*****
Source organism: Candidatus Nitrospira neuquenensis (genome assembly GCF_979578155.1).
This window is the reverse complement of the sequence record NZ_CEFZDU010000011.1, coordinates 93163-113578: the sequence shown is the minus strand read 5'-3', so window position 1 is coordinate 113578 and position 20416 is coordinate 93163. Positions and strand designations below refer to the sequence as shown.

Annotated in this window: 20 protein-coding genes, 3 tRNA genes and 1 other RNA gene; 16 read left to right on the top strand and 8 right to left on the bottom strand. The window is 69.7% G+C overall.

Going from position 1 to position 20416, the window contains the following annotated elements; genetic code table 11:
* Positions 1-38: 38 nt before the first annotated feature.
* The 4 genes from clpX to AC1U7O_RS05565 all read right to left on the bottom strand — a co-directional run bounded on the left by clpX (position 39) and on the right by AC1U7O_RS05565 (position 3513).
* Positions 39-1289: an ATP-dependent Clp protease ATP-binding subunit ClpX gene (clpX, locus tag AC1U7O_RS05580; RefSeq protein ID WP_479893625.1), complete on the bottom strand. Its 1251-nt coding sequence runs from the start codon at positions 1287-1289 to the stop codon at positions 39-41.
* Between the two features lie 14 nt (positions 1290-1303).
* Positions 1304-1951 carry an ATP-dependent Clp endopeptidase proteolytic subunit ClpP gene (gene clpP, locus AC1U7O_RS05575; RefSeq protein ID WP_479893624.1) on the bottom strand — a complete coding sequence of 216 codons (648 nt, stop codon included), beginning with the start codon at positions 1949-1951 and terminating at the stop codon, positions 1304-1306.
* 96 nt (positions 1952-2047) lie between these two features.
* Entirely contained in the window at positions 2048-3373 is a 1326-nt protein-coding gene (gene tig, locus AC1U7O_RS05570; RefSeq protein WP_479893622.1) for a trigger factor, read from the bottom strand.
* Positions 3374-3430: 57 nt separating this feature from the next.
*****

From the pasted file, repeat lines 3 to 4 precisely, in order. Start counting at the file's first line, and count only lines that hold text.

Annotated in this window: 20 protein-coding genes, 3 tRNA genes and 1 other RNA gene; 16 read left to right on the top strand and 8 right to left on the bottom strand. The window is 69.7% G+C overall.

Going from position 1 to position 20416, the window contains the following annotated elements; genetic code table 11: